In 2017, the United States-led counter-ISIS campaign was largely successful in terms of pushing the self-proclaimed Islamic State out of major enclaves in Syria and Iraq. But the conditions that give rise for groups engaging in terrorism persist, creating the real potential for new flashpoints in Syria and Iraq in 2018. Regions rampant with ethnic strife and civil war are especially vulnerable as non-state actors exploit local grievances to galvanize support for their causes. While the self-proclaimed Islamic State has lost major footholds in the Levant, there is still a possibility the group could gain territorial holds in new areas as the group continues to adapt and employ a more networked strategy to conduct its operations. Moreover, the persistence of great power conflict as well as proxy wars under the guise of counterterrorism between the two regional hegemons, Iran and Saudi Arabia, poses the risk of subordinating the terrorist threat in the region. Areas in Central Asia and South-East Asia are also becoming flashpoints for terrorist activity, with a combination of poor governance and draconian counterterrorism policies fueling anti-establishment sentiment. Ultimately, a combination of these factors has opened these regions up for smaller terrorist cells to fuse with larger transnational networks like ISIS and al-Qaeda to mount new attacks. If 2017 was any indication of how to deal with the terrorist threat, counterterrorism policies need to go beyond military policy to include diplomacy and local initiatives; otherwise, the current response mechanism to dealing with terrorism has the potential to cause backlash and unintended consequences in 2018.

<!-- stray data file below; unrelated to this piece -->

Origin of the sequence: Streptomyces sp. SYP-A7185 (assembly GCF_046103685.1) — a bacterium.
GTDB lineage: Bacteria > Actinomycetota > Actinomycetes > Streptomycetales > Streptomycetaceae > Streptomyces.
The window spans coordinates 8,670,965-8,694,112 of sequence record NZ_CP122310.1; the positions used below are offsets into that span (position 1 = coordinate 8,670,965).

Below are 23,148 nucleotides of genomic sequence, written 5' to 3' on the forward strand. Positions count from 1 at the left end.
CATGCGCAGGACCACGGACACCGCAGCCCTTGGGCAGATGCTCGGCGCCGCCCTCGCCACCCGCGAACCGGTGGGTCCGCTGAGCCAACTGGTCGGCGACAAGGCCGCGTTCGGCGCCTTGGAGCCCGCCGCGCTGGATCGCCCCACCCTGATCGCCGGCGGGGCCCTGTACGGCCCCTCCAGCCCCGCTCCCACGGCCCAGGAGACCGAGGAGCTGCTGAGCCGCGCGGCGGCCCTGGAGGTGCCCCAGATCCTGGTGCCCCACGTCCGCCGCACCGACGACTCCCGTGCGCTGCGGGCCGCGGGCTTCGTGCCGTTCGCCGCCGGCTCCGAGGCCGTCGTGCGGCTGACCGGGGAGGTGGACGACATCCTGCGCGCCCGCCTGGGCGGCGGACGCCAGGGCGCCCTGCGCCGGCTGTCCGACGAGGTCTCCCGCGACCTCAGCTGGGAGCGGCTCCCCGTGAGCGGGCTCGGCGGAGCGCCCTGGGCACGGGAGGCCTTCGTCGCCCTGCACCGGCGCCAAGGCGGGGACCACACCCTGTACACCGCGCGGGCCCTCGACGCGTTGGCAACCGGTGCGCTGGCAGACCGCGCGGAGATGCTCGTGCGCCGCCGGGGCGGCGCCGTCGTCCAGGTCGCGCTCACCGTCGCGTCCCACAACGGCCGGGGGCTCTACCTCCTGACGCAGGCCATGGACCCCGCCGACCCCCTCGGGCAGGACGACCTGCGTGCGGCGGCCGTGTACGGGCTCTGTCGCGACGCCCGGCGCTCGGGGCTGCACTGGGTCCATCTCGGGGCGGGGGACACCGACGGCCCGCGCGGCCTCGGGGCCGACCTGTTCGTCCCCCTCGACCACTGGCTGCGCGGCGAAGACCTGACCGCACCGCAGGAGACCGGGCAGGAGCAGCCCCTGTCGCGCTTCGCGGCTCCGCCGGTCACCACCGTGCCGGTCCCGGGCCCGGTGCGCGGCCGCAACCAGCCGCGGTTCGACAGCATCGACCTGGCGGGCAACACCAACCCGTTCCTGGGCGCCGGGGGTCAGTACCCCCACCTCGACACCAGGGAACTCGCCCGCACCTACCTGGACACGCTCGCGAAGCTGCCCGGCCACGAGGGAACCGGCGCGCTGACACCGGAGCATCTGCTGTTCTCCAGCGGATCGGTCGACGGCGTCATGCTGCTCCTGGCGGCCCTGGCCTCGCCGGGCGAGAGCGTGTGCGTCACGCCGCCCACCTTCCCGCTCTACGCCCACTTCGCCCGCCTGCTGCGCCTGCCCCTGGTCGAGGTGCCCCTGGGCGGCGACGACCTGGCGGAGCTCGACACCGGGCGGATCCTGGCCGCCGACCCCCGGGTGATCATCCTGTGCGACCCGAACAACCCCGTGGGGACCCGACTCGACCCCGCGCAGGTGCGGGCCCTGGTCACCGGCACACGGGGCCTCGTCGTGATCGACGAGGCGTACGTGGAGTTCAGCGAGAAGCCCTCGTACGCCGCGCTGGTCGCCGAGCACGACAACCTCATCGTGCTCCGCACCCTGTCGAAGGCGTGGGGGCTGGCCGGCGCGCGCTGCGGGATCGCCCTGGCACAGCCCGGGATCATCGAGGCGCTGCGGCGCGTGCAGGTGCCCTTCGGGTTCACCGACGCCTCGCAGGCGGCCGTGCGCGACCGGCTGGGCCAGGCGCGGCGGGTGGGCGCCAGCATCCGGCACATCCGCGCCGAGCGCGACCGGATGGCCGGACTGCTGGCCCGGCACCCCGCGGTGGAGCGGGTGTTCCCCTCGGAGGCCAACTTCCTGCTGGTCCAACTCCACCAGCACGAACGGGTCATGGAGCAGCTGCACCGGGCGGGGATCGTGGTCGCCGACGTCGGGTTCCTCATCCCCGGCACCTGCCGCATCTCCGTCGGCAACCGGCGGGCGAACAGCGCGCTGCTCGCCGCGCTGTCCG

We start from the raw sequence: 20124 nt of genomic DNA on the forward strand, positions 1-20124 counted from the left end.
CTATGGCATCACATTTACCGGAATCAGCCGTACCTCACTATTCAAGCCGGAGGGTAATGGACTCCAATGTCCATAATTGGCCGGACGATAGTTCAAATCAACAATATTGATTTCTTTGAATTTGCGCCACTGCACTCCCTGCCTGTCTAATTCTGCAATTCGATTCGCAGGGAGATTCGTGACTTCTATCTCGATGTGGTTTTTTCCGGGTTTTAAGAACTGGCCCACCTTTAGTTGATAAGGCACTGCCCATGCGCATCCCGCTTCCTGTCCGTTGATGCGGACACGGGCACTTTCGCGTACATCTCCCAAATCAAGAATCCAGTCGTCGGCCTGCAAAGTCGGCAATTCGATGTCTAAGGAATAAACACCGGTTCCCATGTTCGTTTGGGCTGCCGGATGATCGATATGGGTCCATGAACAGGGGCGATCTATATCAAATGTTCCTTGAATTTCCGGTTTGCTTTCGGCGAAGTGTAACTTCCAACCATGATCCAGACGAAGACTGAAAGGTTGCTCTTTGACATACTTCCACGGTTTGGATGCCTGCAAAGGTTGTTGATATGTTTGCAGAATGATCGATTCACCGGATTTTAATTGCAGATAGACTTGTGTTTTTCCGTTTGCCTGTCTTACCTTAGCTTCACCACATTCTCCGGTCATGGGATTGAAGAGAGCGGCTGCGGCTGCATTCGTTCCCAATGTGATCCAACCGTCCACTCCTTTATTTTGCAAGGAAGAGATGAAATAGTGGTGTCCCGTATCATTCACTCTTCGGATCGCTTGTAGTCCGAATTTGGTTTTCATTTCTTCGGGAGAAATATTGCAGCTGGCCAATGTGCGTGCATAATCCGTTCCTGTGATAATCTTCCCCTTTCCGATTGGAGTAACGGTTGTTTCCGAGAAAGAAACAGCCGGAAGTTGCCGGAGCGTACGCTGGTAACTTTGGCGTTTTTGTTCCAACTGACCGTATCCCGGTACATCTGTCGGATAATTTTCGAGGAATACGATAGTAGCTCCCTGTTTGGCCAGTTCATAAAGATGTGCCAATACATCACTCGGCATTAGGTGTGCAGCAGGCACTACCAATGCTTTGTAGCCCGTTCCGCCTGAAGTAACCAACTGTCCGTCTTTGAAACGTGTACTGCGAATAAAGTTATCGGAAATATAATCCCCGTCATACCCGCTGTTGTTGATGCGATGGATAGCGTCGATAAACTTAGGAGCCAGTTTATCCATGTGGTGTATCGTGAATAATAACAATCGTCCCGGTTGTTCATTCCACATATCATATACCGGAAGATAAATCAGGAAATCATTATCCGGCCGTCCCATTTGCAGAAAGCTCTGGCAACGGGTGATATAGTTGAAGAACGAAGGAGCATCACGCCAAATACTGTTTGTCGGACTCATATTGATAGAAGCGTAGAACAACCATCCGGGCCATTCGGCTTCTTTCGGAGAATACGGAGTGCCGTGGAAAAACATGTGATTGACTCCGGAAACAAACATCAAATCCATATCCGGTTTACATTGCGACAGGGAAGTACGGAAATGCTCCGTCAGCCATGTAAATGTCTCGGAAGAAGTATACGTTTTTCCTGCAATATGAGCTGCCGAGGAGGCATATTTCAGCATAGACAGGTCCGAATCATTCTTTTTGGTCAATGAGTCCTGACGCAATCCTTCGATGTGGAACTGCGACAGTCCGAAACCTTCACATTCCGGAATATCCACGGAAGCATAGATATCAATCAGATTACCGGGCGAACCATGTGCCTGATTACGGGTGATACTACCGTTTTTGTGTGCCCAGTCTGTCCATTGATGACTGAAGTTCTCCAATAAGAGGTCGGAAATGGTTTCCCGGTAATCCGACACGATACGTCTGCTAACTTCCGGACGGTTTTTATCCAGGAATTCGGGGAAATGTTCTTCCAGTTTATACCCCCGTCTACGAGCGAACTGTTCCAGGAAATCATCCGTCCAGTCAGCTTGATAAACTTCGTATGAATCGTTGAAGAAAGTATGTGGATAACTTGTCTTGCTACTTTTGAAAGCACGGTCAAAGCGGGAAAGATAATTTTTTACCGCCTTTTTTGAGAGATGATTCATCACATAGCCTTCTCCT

2018 poses a great deal of challenges in the Middle East, especially the question of what the long term US commitment in the region will be as it transitions from a counter-ISIS military approach into one that is confronting a number of other pressing concerns. In particular, emerging issues such as the Iran challenge in the Levant, the “post-war” Syria question, as well as ways to avoid escalation with Russia, which will likely maintain a presence in Syria for the foreseeable future, will continue to guide policy in the Middle East in 2018. The year 2017 was a victory for Syria, Iran and Russia; they were able to effectively re-secure strategic territory in much of Syria, regain control of supply routes for Hezbollah, and were able to present Russia as a guarantor of stability in the Middle East. For the US’ National Security Strategy to be successful at “neutralizing Iranian malign influence” in the region, President Trump will have to deal with the consequences of failing to certify Iran’s compliance with the Joint Comprehensive Plan of Action (JCPOA). The consequences from this could very well lead to an already emboldened post-sanctions Iran to further entrench its influence across the region, and potentially fuel additional proxy conflicts. In terms of Russia, the challenge for the US will be to develop a comprehensive strategy to prevent Russia from restructuring the Middle East regional order to its liking.